As for the semantic factor, he posits that 知っていない focuses on 完了性, which correlates to the idea of perfect tenses. As the core meaning of ～ている is the progressive aspect and/or the aspect of an effect being maintained. In addition to this, it also has a perfect tense aspect to it: the situation has been a thing since before a set time and maintains its effect beyond that set time. For instance, in “I have eaten it,” the act of eating happened before the present, the time of eating was before the present, but the act of the object being eaten remains true into the present and will continue to be true. This subtle difference between something like “I have eaten it” and “I was eating” is, albeit meticulously, still distinguishable in context with ～ている, so the big question is how do these two interrelated aspects affect the grammaticality of 知ってていない.
久野 (1983) posits that when the perfect aspect is at work, 知っていない ought to be the only form possible, but for the perfect aspect to only work, other factors are at play.
57. 新聞を読むまでに太郎は事件の真相を｛知っていない 〇・知らない X｝。(+Perfect)
Until Taro reads the newspaper, he will not have known the truth of the case.
58. 太郎は今まで一度も自分の限界を｛知っていない 〇・知らない X｝。(+Perfect)
Taro has as of yet never once known his limit.
The main factor that prevents this ideal condition is the situation aspect (状態性) that usually defines 知っている in the negative. What’s more, many instances of 知っていない that follow the syntactic factor that rely on parallelism are not in the perfect aspect (Exs. 54~56). To combat this, 久野 (1983) states that 知っていない can only be used in abnormal scenarios, but that since they are ‘scenarios,’ it can incidentally show up when the perfect aspect is not present.
Expanding on this notion, 前田(2010) posits that the difference between individual-level and stage-level predicates is at play. Individual-level predicates are statements that are true of individuals as a whole. For instance, in “Taro is Japanese,” the predicate is always true unless an outstanding circumstance is at play. A stage-level predicate is only true of an individual for a certain duration. For instance, “Taro is sick” does not inherently imply how long he has been sick or will be sick, but it is assumed that that state hasn’t been so forever and that it won’t last forever.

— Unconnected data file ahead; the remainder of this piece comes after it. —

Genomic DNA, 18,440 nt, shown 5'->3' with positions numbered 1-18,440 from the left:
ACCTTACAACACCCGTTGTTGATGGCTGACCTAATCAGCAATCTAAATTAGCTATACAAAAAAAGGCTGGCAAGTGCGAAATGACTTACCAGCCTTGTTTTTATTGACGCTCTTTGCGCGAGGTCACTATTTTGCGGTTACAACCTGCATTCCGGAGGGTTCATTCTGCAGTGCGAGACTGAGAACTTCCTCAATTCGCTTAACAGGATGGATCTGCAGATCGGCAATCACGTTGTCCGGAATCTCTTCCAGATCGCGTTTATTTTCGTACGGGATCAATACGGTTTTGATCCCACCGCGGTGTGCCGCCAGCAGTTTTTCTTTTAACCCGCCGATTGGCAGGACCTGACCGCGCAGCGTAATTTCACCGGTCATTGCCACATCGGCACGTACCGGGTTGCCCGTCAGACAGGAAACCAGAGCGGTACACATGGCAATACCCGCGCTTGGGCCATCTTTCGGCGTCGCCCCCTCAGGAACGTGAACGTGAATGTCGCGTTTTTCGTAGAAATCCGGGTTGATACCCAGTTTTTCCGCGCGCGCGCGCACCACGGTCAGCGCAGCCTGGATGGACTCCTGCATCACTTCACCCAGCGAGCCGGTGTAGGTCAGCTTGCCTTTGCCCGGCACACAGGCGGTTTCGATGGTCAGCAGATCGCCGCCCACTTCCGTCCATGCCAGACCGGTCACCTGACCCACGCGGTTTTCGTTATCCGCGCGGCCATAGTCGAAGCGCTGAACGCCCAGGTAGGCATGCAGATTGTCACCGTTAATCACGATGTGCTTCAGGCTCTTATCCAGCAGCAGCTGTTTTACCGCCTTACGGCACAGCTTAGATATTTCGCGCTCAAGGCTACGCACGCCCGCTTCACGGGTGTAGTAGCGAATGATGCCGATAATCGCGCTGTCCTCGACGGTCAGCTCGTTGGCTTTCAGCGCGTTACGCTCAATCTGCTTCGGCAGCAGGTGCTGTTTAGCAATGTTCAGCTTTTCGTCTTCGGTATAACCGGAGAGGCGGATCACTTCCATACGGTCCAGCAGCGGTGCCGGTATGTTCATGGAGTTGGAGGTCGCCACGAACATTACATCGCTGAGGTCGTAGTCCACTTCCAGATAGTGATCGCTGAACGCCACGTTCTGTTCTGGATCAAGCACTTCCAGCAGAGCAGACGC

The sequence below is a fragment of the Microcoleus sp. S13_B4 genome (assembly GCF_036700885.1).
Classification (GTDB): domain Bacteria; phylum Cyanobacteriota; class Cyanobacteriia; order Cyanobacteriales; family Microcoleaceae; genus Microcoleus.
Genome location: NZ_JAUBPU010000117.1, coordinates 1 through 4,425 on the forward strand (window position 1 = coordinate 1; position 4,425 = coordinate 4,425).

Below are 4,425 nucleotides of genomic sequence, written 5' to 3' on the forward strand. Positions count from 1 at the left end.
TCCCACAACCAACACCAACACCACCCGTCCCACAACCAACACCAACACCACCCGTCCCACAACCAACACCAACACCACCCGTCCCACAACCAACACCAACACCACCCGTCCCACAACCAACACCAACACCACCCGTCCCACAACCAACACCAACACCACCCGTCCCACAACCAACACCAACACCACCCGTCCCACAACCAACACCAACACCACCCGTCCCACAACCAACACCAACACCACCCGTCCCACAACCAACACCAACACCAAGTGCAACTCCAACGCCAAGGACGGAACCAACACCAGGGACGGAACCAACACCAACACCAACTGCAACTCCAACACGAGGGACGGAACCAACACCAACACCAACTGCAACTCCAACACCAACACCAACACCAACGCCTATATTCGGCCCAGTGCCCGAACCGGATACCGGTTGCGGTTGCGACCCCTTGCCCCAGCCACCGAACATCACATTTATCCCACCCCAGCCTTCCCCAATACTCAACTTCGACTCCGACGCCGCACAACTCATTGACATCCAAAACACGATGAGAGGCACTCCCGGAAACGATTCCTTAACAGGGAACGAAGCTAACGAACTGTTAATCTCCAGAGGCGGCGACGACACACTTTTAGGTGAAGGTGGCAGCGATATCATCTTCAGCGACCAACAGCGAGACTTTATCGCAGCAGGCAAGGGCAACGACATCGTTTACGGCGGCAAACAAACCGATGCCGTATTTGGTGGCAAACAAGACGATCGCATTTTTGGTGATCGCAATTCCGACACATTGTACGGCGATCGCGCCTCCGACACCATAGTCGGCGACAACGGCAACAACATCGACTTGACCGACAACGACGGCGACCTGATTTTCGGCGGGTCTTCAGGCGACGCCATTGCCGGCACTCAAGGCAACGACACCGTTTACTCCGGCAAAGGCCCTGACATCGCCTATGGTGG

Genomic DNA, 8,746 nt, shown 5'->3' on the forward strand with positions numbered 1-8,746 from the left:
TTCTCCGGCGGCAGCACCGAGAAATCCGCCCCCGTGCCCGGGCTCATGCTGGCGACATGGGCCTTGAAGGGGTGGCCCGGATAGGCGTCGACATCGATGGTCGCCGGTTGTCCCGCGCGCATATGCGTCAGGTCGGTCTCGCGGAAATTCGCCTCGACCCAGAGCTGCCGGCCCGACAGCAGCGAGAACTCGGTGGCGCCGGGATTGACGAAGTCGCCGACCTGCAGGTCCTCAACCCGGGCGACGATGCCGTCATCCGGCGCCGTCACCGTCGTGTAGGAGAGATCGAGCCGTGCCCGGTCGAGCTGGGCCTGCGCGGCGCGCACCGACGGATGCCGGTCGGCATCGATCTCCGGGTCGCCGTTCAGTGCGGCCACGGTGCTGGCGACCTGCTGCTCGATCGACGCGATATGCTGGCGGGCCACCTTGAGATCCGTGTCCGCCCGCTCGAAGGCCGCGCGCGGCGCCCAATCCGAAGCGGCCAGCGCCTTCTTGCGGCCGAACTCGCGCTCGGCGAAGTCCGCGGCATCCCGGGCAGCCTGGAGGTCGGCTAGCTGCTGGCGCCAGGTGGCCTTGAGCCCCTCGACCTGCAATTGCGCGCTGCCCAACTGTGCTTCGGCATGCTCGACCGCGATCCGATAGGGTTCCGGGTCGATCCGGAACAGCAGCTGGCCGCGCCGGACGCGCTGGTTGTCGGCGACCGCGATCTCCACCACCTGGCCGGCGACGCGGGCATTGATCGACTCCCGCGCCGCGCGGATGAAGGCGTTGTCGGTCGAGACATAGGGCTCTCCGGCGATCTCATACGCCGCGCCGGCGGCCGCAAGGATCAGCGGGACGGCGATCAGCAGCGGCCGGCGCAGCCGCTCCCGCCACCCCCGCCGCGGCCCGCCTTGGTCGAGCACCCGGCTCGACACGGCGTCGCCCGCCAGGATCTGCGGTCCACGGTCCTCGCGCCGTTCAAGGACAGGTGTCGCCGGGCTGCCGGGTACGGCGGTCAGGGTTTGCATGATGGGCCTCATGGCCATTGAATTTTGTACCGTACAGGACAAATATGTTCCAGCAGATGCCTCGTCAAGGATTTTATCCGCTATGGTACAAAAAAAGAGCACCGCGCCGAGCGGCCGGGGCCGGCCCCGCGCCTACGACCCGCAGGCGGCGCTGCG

When ～ている is used with instantaneous verbs to represent continued effect, the resultant predicate is a stage-level predicate because it may be ongoing but it may not be forever. In the negative, if the speaker focuses on how the event still hasn’t happened, it still functions as a stage-level predicate, but if the speaker doesn’t focus on the existence of the event and only mentions how it is not so, then it is an individual-level predicate.
59a. 太郎が事件の真相を何も知らない。(Individual-Level Predicate)
59b. 太郎が事件の真相を何も知っていない。(Stage-Level Predicate)
59a. Taro knows nothing about the truth of the case.
59b. Taro has yet to know anything about the truth of the case.
Thus, when the perfect aspect is not in play, the difference in predicate type will exemplify how 知らない and 知っていない are interpreted – (reflect on Ex. 56). What Ex. 59 shows us, also, is that if “has yet to know” sounds unnecessarily wordy to get the point across, the same holds true in Japanese, which is why 59b is normally not heard. As for Exs. 57-58, although 知らない is most certainly ungrammatical, 理解していない would be the most natural word choice.
Another factor 久野(1983) posits is how subjectivity comes into play. He points out that 知らない is from the perspective of the subject about the lack of knowledge being discussed, whereas 知っていない is an objective outward perspective regarding the lack of knowledge. Because of this, 知っていない is never used in first-person because everyone will always be biased towards themselves.
Although Japanese does carve out stage-level predicates combined with the perfect aspect as the best scenario to use 知っていない, it provides so many more efficient means of avoiding that scenario. Aside from the examples shown here which are continuously recycled when discussing its grammaticality, 知っていない remains quite elusive, with examples not exceeding its confines.